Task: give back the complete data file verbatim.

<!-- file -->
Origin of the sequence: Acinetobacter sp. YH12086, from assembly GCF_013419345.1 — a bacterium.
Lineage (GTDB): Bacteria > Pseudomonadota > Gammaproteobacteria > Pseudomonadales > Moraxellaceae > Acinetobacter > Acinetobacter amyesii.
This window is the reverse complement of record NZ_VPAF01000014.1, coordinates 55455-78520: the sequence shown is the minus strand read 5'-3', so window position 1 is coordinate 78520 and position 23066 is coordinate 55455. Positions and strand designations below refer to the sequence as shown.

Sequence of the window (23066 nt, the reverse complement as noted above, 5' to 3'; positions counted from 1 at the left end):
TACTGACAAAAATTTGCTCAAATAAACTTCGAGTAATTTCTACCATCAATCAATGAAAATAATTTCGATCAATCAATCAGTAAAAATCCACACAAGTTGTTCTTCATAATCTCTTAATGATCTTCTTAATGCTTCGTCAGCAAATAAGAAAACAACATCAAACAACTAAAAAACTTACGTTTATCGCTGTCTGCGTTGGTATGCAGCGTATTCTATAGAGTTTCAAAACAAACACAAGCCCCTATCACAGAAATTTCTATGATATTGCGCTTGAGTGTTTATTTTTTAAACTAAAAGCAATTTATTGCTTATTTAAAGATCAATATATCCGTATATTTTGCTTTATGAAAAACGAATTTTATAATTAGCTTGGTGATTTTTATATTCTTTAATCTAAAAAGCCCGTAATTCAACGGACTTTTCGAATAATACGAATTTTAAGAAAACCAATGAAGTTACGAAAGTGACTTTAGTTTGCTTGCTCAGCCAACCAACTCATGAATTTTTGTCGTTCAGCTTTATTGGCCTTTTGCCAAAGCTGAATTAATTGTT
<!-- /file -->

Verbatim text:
Origin of the sequence: Acinetobacter sp. YH12086, from assembly GCF_013419345.1 — a bacterium.
Lineage (GTDB): Bacteria > Pseudomonadota > Gammaproteobacteria > Pseudomonadales > Moraxellaceae > Acinetobacter > Acinetobacter amyesii.
This window is the reverse complement of record NZ_VPAF01000014.1, coordinates 55455-78520: the sequence shown is the minus strand read 5'-3', so window position 1 is coordinate 78520 and position 23066 is coordinate 55455. Positions and strand designations below refer to the sequence as shown.

Sequence of the window (23066 nt, the reverse complement as noted above, 5' to 3'; positions counted from 1 at the left end):
TACTGACAAAAATTTGCTCAAATAAACTTCGAGTAATTTCTACCATCAATCAATGAAAATAATTTCGATCAATCAATCAGTAAAAATCCACACAAGTTGTTCTTCATAATCTCTTAATGATCTTCTTAATGCTTCGTCAGCAAATAAGAAAACAACATCAAACAACTAAAAAACTTACGTTTATCGCTGTCTGCGTTGGTATGCAGCGTATTCTATAGAGTTTCAAAACAAACACAAGCCCCTATCACAGAAATTTCTATGATATTGCGCTTGAGTGTTTATTTTTTAAACTAAAAGCAATTTATTGCTTATTTAAAGATCAATATATCCGTATATTTTGCTTTATGAAAAACGAATTTTATAATTAGCTTGGTGATTTTTATATTCTTTAATCTAAAAAGCCCGTAATTCAACGGACTTTTCGAATAATACGAATTTTAAGAAAACCAATGAAGTTACGAAAGTGACTTTAGTTTGCTTGCTCAGCCAACCAACTCATGAATTTTTGTCGTTCAGCTTTATTGGCCTTTTGCCAAAGCTGAATTAATTGTT